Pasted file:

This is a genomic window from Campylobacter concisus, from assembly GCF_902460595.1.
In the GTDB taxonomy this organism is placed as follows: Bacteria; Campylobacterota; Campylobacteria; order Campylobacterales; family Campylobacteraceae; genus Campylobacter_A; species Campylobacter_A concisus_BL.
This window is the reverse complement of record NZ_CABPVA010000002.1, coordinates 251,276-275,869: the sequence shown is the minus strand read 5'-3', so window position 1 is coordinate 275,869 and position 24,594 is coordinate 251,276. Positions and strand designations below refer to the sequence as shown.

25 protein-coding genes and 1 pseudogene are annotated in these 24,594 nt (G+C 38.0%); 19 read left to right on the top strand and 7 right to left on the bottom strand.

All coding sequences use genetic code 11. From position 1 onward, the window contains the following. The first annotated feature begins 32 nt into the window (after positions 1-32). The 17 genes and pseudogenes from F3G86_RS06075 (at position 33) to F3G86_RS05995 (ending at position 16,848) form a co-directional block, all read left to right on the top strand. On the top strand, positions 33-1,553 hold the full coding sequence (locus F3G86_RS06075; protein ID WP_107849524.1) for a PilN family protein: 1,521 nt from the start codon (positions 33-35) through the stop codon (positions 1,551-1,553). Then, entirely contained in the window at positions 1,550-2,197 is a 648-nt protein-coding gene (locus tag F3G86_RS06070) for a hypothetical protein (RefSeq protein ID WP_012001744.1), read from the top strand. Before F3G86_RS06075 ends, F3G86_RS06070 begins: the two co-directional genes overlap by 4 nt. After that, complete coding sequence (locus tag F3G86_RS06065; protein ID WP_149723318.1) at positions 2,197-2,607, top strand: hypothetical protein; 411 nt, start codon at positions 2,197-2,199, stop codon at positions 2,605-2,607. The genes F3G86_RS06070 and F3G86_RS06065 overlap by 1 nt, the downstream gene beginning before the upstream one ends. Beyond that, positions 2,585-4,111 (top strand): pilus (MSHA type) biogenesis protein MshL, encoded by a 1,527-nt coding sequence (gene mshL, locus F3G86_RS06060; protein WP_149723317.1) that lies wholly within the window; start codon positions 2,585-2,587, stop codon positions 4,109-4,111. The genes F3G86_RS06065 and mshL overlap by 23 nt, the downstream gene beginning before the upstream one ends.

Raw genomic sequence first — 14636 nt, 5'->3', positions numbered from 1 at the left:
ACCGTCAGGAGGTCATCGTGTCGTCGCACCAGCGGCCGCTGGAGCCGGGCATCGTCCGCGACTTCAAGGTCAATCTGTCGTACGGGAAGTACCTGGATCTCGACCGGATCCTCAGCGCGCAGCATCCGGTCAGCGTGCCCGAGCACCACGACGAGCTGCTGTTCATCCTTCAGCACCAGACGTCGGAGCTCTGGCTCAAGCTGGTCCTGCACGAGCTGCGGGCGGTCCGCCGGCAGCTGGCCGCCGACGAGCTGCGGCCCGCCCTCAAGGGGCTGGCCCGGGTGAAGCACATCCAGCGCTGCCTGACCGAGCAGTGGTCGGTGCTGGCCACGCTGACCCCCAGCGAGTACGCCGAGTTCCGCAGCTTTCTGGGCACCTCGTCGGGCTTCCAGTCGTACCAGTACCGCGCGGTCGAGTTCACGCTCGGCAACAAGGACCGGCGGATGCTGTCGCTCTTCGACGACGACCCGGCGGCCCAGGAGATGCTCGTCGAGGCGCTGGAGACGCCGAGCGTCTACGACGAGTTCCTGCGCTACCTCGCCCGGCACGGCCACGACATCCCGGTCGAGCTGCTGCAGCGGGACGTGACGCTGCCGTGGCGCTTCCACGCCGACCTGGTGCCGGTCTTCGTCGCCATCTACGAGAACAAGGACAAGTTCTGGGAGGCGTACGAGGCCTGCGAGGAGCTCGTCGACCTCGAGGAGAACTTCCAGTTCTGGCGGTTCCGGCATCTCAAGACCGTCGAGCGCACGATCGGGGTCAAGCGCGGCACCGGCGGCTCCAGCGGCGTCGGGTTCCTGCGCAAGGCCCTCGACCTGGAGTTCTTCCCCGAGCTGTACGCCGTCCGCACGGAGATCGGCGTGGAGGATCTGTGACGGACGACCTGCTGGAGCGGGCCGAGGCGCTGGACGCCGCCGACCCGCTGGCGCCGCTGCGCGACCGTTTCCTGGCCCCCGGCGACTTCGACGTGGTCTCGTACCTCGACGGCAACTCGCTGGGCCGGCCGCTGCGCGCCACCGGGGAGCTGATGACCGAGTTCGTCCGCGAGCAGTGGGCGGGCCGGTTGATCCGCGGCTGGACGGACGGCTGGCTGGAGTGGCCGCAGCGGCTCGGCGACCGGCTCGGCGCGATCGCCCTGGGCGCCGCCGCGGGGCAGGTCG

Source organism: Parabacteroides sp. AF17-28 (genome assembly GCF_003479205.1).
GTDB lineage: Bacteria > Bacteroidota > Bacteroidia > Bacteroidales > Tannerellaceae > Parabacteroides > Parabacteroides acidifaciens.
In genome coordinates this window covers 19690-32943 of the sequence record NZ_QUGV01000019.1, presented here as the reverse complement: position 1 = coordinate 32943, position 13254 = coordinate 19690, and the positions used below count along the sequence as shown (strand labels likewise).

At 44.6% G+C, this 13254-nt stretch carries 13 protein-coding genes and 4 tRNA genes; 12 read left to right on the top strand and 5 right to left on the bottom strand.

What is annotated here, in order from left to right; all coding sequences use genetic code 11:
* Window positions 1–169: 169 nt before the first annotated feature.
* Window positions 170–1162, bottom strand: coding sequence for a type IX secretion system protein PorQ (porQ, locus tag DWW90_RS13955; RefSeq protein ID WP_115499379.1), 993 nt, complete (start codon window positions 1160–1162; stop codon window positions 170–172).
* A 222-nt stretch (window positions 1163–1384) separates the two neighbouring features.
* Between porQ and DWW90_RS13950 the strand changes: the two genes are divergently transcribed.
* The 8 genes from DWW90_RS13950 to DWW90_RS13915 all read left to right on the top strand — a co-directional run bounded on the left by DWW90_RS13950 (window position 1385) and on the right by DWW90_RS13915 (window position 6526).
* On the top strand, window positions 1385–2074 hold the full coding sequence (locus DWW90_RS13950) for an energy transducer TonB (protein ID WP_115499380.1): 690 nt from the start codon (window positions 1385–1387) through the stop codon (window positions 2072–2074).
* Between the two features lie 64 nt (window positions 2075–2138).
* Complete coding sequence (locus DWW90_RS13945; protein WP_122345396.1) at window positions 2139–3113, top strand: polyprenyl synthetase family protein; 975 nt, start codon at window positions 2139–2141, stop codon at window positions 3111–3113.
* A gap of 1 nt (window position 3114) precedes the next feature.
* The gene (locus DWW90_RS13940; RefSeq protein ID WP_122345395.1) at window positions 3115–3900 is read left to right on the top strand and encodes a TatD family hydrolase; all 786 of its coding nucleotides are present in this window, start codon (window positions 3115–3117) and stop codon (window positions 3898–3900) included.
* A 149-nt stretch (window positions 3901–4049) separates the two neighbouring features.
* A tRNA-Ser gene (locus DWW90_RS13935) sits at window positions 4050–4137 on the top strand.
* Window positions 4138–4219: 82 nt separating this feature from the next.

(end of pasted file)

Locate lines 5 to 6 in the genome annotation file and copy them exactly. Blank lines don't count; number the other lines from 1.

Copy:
All coding sequences use genetic code 11. From position 1 onward, the window contains the following. The first annotated feature begins 32 nt into the window (after positions 1-32). The 17 genes and pseudogenes from F3G86_RS06075 (at position 33) to F3G86_RS05995 (ending at position 16,848) form a co-directional block, all read left to right on the top strand. On the top strand, positions 33-1,553 hold the full coding sequence (locus F3G86_RS06075; protein ID WP_107849524.1) for a PilN family protein: 1,521 nt from the start codon (positions 33-35) through the stop codon (positions 1,551-1,553). Then, entirely contained in the window at positions 1,550-2,197 is a 648-nt protein-coding gene (locus tag F3G86_RS06070) for a hypothetical protein (RefSeq protein ID WP_012001744.1), read from the top strand. Before F3G86_RS06075 ends, F3G86_RS06070 begins: the two co-directional genes overlap by 4 nt. After that, complete coding sequence (locus tag F3G86_RS06065; protein ID WP_149723318.1) at positions 2,197-2,607, top strand: hypothetical protein; 411 nt, start codon at positions 2,197-2,199, stop codon at positions 2,605-2,607. The genes F3G86_RS06070 and F3G86_RS06065 overlap by 1 nt, the downstream gene beginning before the upstream one ends. Beyond that, positions 2,585-4,111 (top strand): pilus (MSHA type) biogenesis protein MshL, encoded by a 1,527-nt coding sequence (gene mshL, locus F3G86_RS06060; protein WP_149723317.1) that lies wholly within the window; start codon positions 2,585-2,587, stop codon positions 4,109-4,111. The genes F3G86_RS06065 and mshL overlap by 23 nt, the downstream gene beginning before the upstream one ends.

Raw genomic sequence first — 14636 nt, 5'->3', positions numbered from 1 at the left: